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Eclectica Magazine Speculative V1: Celebrating 20 Years Online Paperback – December 7, 2016
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The collection is diverse enough to interest a wide range of readers and it is good to see that a few of the writers come from countries other than the U.S. A. One or two of these stories, such as D. Harlan Wilson’s My Barbarian, a fast-flowing and short-ish story, and Sean Gill’s hilarious and sinister You have Now Eaten Thirty Four Spiders, made me laugh out aloud. As well as stories that I would describe as being ‘good chunky reads’ such as A.S. King’s River 16, Nico Vreeland’s Hide or Don’t Exist, and Iheoma Nwachukwu’s The Seven-Thousand-Year-Old Spirit, there are stories that are notable for the beauty of the writing. Indira Chandrasekhar’s Polymorphism is not only funny, grotesque and one of the strangest stories in the anthology, but it is also beautifully written, as is Morgan Brazilian’s And Falling Is Like This.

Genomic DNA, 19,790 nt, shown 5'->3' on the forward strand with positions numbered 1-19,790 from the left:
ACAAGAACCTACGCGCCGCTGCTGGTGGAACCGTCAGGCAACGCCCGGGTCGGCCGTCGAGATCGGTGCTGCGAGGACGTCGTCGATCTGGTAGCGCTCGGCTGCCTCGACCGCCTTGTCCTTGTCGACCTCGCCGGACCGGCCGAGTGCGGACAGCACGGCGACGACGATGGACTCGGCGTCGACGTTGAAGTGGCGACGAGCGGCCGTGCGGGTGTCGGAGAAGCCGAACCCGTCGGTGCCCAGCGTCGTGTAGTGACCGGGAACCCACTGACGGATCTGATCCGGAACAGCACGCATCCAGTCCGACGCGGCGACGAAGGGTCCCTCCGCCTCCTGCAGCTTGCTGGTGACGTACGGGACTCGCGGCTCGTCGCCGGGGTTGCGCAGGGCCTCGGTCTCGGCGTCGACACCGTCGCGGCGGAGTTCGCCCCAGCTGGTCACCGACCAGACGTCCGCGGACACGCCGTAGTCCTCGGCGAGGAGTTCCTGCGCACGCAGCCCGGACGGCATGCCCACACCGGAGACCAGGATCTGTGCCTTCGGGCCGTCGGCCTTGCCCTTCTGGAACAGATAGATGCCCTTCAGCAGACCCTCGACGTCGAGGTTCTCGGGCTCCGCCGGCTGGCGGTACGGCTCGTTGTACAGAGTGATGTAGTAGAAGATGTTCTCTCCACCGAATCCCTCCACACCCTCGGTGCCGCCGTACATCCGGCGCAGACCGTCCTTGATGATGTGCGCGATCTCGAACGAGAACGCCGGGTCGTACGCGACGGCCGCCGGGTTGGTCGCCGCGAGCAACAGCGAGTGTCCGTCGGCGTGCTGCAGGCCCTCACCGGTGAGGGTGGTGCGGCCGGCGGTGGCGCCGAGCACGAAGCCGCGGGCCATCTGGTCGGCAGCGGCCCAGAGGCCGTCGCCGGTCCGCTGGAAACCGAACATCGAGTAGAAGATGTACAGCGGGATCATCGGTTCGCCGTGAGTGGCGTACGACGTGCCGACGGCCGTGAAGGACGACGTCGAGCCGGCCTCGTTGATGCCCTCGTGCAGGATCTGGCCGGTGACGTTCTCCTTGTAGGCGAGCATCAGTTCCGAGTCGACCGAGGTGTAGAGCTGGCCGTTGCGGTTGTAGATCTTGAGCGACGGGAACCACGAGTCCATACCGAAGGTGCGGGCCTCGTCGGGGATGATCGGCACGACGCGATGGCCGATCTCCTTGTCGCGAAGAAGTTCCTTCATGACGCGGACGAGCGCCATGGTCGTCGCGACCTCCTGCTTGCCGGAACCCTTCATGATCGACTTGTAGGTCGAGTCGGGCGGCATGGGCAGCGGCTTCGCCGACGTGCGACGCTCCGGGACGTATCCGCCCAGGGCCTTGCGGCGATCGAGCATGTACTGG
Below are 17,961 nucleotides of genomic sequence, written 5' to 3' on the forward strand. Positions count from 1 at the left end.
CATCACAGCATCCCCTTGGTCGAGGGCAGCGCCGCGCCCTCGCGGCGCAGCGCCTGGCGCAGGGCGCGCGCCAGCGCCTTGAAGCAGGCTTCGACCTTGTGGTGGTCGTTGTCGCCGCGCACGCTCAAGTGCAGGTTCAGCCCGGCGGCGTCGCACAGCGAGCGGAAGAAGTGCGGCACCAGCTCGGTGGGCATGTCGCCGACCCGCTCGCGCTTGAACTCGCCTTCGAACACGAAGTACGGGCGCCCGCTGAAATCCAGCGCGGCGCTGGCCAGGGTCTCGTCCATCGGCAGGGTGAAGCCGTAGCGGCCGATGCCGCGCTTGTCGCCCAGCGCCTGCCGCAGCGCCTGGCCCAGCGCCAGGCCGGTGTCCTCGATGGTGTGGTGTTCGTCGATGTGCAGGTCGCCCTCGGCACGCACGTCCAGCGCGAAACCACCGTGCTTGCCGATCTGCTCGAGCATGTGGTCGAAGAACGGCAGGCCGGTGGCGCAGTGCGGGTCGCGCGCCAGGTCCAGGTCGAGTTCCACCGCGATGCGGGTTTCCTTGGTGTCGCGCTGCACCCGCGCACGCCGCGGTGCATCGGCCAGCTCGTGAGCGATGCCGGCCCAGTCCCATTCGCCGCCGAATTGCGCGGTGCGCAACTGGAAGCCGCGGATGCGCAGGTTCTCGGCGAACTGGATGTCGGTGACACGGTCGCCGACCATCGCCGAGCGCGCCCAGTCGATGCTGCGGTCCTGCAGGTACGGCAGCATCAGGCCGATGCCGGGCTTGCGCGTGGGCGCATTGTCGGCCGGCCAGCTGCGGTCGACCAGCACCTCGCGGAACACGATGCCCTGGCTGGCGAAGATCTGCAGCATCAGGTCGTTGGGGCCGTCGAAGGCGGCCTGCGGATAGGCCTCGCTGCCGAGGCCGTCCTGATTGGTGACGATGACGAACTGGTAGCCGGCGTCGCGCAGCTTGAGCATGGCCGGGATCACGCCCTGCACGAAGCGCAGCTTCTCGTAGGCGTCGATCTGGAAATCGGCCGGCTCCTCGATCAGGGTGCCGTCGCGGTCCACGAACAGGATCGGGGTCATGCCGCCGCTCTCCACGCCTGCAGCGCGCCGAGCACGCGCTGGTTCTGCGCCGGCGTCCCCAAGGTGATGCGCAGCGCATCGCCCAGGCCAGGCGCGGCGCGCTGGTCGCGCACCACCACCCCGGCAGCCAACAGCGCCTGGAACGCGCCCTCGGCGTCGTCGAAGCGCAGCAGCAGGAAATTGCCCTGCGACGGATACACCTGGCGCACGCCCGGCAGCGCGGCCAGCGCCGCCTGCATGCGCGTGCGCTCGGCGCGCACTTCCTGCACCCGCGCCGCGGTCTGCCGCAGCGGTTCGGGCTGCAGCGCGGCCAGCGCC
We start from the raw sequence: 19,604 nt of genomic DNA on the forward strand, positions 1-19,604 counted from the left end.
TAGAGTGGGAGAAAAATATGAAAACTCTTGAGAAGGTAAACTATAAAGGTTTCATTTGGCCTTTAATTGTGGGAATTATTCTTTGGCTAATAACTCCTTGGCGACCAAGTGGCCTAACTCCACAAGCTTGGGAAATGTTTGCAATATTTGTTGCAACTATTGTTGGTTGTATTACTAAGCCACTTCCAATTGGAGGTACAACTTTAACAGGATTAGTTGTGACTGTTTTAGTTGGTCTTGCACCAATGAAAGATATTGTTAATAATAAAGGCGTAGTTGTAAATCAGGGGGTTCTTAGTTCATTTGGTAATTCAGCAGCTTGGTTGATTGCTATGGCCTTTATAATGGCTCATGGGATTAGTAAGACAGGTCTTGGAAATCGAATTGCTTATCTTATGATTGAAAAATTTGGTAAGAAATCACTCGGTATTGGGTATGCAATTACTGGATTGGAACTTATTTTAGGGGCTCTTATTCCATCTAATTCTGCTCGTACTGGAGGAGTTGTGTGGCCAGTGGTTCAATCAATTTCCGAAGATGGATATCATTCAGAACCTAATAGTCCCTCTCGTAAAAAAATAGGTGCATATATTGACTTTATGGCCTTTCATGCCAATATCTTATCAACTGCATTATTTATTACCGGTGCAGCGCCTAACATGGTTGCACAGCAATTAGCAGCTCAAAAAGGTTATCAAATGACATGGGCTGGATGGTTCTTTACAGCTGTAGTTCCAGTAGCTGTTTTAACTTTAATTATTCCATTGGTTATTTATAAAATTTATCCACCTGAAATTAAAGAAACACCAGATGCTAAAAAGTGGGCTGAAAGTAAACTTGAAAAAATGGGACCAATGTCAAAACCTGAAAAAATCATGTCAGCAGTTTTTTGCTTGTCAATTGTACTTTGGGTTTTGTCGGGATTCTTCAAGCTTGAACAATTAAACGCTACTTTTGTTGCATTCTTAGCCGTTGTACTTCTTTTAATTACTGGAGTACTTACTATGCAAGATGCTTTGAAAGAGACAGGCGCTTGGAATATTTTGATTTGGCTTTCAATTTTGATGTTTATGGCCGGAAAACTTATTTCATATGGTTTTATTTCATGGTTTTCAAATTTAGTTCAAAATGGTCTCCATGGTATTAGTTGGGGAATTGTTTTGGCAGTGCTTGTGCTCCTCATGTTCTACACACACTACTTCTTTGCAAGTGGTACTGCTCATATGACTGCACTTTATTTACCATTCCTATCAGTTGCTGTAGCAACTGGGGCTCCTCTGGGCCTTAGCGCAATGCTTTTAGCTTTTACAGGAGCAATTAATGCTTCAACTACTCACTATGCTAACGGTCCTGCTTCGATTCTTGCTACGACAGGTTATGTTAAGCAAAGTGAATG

Thinking of some of the many strongly-drawn characters amongst these stories, I was particularly struck by Cy in Hide or Don’t Exist — loved him, Mwafanim in The Seven-Thousand-Year-Old Spirit, and Chesteburo, the eccentric scientist in G D Hazlewood’s well-told and clever story Philosophy of Simplicity.
Of Course, I struggle to mention every single story, all of which — and the poems too, are accomplished, but one story I particularly liked was Alana Noel Voth’s If I’d Loved the Grizzly Man. I’d come across Timothy Treadwell on whom the story is based, while researching the behaviours of bears for a story of my own, and I was amazed at what I read about him. Because I knew about Treadwell, who, one could say trod very badly indeed, I enjoyed reading If I’d Loved the Grizzly Man hugely. This anthology is certainly one whose stories will stay in my thinking for a good long while, and one which I gladly recommend to those readers who are interested in Speculative fiction.